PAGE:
Chess Opening Theory/1. e4/1...c6/2. d4/2...d5/3. exd5/3...cxd5

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Caro-Kann Exchange Variation
a b c d e f g h
8 a8 b8 c8 d8 e8 f8 g8 h8 8
7 a7 b7 c7 d7 e7 f7 g7 h7 7
6 a6 b6 c6 d6 e6 f6 g6 h6 6
5 a5 b5 c5 d5 e5 f5 g5 h5 5
4 a4 b4 c4 d4 e4 f4 g4 h4 4
3 a3 b3 c3 d3 e3 f3 g3 h3 3
2 a2 b2 c2 d2 e2 f2 g2 h2 2
1 a1 b1 c1 d1 e1 f1 g1 h1 1
a b c d e f g h
Position in Forsyth-Edwards Notation(FEN)


Parent: Caro-Kann

Caro-Kann Exchange Variation[edit]

This almost always leads to the Panov-Botvinnik Attack after c4, unless white plays 4.Bd3. Note that 4.Nc3?! would be a poor move due to the fact that the knight doesn't do much. e4 is poison, while e6 will turn d5 into a rock. Therefore, c4 followed by Nc3 in far better since then, there would be pressure on d5.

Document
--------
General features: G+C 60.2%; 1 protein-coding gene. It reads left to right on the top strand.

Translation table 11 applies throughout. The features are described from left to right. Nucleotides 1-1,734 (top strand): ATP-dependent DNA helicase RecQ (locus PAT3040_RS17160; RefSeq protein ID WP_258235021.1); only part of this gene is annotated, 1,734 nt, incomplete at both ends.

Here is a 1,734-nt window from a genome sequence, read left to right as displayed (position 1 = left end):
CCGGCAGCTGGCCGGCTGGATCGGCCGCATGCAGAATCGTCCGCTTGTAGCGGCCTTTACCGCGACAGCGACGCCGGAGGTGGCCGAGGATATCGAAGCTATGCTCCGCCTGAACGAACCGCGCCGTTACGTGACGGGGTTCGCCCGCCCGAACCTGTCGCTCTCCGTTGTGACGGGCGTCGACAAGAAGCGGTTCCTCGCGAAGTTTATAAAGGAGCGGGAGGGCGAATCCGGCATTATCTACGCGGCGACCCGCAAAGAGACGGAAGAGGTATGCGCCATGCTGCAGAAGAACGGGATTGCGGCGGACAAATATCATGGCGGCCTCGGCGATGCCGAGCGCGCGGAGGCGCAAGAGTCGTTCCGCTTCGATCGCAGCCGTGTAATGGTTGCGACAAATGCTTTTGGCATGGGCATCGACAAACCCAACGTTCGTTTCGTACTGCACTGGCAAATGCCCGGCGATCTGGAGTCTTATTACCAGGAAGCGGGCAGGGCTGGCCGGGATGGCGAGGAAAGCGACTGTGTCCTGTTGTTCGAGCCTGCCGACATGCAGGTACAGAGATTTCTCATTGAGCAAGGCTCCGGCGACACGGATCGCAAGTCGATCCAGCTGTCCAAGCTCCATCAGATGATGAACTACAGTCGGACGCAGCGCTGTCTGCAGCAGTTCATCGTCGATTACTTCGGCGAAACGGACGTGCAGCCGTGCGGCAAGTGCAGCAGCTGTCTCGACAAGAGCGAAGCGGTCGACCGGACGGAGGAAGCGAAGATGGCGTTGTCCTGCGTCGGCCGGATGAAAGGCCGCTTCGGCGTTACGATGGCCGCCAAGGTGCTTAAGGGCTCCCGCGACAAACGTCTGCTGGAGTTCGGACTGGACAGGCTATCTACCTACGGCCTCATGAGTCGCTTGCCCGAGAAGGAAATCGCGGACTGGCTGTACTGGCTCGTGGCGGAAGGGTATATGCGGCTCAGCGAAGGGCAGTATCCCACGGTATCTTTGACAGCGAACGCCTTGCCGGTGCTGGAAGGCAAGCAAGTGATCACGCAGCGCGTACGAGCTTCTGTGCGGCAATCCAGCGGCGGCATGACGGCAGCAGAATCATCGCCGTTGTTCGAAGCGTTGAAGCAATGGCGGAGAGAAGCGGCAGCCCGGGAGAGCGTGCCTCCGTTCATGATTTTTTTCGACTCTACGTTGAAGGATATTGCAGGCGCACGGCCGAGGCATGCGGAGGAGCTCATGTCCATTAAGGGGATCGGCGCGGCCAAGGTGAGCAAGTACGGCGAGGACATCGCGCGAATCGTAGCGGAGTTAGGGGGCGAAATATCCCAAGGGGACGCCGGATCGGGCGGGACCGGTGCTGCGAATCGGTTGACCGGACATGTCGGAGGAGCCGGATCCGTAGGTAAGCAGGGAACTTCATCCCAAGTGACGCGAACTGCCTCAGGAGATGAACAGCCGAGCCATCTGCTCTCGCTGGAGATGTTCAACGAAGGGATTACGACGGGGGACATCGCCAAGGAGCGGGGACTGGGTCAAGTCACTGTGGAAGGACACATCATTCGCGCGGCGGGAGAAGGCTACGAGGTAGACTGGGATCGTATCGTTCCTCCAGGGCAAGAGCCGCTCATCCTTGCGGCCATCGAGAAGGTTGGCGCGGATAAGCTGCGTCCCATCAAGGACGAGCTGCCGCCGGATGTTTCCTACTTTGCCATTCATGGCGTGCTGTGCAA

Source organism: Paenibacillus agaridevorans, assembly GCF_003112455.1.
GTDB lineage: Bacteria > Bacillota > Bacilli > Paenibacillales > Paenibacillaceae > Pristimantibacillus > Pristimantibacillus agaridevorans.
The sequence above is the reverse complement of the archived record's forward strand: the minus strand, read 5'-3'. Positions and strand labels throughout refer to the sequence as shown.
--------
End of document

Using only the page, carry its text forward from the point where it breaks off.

Theory table[edit]

For explanation of theory tables see theory table and for notation see algebraic notation.

1.e4 c6 2.d4 d5 3.exd5 cxd5

Panov-Botvinnik Attack c4

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  • Nunns Chess Openings. 1999. John Nunn (Editor), Graham Burgess, John Emms, Joe Gallagher. ISBN 1-8574-4221-0.
  • Modern Chess Openings: MCO-14. 1999. Nick de Firmian, Walter Korn. ISBN 0-8129-3084-3.
  • Batsford Chess Openings 2 (1989, 1994). Garry Kasparov, Raymond Keene. ISBN 0-8050-3409-9.